//How mobile is changing video marketing: A fresh new look
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How mobile is changing video marketing: A fresh new look

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How to effectively connect with consumers via digital video, Mobile. 48 % to 55 % of global web traffic now originates on smartphones or tablets. It is so much expected to increase in the years to come. We have moved from desktop to mobile age.

When it comes to video, this move is not just about types of screen. This move affects every direction of video marketing.

If brands are looking to grab audiences with video, they should keep these mobile-driven changes in mind.

Length Choice

Main difference between mobile video viewing and desktop video viewing is the comfort of connection. It is much easier to watch clip from anywhere on a smartphone or tablet than on a traditional computer.

This is a positive development for marketers, more viewing opportunities means more chances to connect via video, it also bring out things like how long videos should be.

People are often on the go or scrolling a lot during short duration. Audiences tend to inclined towards shorter clips on mobile devices (streaming on platforms like Netflix being the exception). A recent analysis found the average length of brand videos has dropped by 33 % over the past year, and 73% of clips are now less than 2 mins long.

Sound Choice

Video length choices are helping sound choice to evolve as well.

Audiences are often prepared to engage with digital videos on desktop computers with the sound on, this is not necessarily the case with mobile. On smartphones and tablets, people may be rushing around and unable to turn the sound on and/or engaging through players that have sound disabled by default.

In other words, as consumers shift towards mobile video consumption it is no longer safe to assume that they will be listening to your videos. That’s why savvy creators such as BuzzFeed-owned Tasty are increasingly catering to sound-off audiences by eliminating voiceovers and including text overlays in clips.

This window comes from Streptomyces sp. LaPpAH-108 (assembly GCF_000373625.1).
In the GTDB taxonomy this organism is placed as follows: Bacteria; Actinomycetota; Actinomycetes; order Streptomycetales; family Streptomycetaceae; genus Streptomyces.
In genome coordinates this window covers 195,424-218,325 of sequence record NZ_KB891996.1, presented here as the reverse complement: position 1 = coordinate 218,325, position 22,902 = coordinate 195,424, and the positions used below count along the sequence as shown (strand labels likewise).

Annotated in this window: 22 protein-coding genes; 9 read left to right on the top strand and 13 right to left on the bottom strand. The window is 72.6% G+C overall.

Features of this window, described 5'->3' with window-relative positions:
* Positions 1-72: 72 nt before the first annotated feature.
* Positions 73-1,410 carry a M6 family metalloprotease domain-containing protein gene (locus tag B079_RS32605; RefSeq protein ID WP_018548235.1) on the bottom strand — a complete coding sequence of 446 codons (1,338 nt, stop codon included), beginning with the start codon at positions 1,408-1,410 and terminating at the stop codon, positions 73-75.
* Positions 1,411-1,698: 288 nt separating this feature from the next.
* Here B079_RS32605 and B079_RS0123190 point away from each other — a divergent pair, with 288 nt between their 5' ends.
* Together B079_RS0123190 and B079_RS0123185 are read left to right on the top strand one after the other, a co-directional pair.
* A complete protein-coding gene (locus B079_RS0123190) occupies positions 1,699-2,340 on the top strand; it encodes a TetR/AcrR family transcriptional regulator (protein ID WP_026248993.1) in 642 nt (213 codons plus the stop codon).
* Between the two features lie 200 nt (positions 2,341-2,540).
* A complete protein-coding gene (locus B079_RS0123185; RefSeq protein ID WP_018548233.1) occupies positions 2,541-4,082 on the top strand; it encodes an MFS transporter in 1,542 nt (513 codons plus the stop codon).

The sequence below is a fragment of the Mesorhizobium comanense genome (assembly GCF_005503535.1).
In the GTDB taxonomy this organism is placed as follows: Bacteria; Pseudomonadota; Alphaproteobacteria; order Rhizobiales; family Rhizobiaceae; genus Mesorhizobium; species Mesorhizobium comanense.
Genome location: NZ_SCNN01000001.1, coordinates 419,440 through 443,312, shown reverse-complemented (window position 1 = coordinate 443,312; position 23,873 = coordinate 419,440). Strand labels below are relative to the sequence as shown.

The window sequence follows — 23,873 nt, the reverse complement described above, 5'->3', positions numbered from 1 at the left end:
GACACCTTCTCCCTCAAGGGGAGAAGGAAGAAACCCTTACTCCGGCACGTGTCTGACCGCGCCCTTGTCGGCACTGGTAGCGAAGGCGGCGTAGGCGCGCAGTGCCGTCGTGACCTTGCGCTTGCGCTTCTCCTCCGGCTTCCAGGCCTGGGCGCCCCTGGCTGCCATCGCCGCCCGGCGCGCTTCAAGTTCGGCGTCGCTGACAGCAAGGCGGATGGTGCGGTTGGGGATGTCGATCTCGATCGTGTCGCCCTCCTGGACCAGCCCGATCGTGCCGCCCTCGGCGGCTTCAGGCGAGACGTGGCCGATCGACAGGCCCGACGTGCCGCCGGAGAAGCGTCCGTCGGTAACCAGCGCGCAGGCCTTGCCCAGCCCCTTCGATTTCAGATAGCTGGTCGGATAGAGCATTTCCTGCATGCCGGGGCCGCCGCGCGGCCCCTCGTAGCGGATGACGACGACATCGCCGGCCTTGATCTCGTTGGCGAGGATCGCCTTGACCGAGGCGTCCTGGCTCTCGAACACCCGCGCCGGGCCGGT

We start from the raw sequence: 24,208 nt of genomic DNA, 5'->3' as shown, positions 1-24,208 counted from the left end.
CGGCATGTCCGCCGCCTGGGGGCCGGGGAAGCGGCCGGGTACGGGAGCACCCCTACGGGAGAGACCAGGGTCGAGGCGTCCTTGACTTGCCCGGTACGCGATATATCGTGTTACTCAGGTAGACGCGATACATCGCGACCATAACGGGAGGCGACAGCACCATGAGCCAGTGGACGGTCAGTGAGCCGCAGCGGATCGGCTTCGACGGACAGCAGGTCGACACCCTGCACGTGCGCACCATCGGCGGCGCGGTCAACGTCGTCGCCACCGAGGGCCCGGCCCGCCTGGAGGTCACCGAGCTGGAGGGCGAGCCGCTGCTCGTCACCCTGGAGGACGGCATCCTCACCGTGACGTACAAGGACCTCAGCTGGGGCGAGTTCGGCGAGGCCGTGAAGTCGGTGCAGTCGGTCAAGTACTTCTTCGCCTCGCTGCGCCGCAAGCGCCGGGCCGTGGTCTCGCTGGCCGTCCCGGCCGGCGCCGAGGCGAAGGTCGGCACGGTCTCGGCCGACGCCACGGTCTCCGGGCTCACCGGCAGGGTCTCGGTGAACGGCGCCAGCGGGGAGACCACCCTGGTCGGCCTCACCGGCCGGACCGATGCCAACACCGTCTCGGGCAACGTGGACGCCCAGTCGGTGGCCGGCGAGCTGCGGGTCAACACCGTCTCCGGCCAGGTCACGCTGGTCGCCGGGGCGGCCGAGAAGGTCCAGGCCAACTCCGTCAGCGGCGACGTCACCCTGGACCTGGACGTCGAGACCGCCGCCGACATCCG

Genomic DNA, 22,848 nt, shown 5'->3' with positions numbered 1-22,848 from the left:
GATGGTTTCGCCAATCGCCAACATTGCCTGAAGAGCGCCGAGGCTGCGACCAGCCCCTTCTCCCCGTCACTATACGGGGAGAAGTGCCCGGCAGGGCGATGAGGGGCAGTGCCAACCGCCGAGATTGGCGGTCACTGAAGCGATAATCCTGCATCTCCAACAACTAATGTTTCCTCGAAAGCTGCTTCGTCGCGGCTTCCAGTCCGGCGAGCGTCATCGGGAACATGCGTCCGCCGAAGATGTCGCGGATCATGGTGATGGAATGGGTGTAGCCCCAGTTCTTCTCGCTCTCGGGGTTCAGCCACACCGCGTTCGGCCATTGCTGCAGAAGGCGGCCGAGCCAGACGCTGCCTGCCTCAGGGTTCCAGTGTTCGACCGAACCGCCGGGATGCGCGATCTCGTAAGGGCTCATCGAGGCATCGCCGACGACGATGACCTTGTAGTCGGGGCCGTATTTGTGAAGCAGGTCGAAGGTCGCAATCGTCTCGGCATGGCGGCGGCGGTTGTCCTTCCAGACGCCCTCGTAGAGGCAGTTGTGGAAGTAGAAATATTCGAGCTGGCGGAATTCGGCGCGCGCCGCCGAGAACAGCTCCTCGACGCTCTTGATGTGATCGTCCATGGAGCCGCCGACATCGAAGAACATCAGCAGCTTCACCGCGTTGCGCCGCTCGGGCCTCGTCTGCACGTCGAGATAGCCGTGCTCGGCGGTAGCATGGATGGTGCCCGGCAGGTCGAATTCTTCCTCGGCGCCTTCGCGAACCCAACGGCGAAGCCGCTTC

Orientations

Although laptops and computer monitors have the same orientation as televisions (horizontal) people default to holding their smartphone and tablet screens vertically.

This seemingly small difference has important implications when it comes to video. In particular, it means that traditional formats, such as 4:3 and 16:9 aspect ratios, are not well suited for mobile devices unless they are switched from portrait mode to landscape mode.

Not surprisingly, audiences appear to prefer vertical-friendly video formats, such as 1:1 and 9:16 aspect ratios, when viewing on their mobile devices. An analysis conducted found vertical-orientated videos garner 30 to 35 percent more views and 80 to 100 percent more engagement from mobile audiences compared with horizontal-orientated videos.

As with sound preferences, creators are getting the message on orientation preferences.

Formats

A key thing to keep in mind is that the move to mobile has not only affected video viewing, it has also impacted how videos are created.

Smartphones have become so universal that it’s easy to forget how incredible they are. Most people now have a device with them at all times that has a powerful camera, ample storage, and a consistent Internet connection.

This has made it possible for nearly anyone to record snippets easily and has birthed fresh formats in which video is not tangential but the core content type, such as Snaps, Stories, Facebook Live and IGTV.

For marketers, this evolution provides opportunities not only for new organic video pieces but also for new types of ads. Utilizing paid placements in video-centric, mobile-centric formats such as Instagram Stories to engage audiences is a fresh way.

Creative Approaches

To see how mobile is transforming video, one need look no further than TikTok.

The content on this quickly growing platform bears little resemblance to online video from a decade ago. It is accessed through an app, is vertically orientated, and is incredibly short.

Moreover, the videos feel different. Their mobile-centric nature is apparent in everything from the quick cuts to the text overlays.

The takeaway here isn’t that brand videos need to look like TikTok videos. Rather, it’s that marketers should think of the shift to mobile as having creative implications as well as technical implications when it comes to video. Properly engaging audiences on their smartphones and tablets means rethinking not only the orientation and length of clips, but also how they are shot and structured.

It’s also important for marketers to keep in mind that things are quickly evolving. As devices improve and connections get faster — especially with the rollout of 5G in coming years — the quantity of content is sure to explode, as is the number of formats. For brands, then, the changes wrought by mobile on video marketing are by no means finished — in fact, they may be just beginning.

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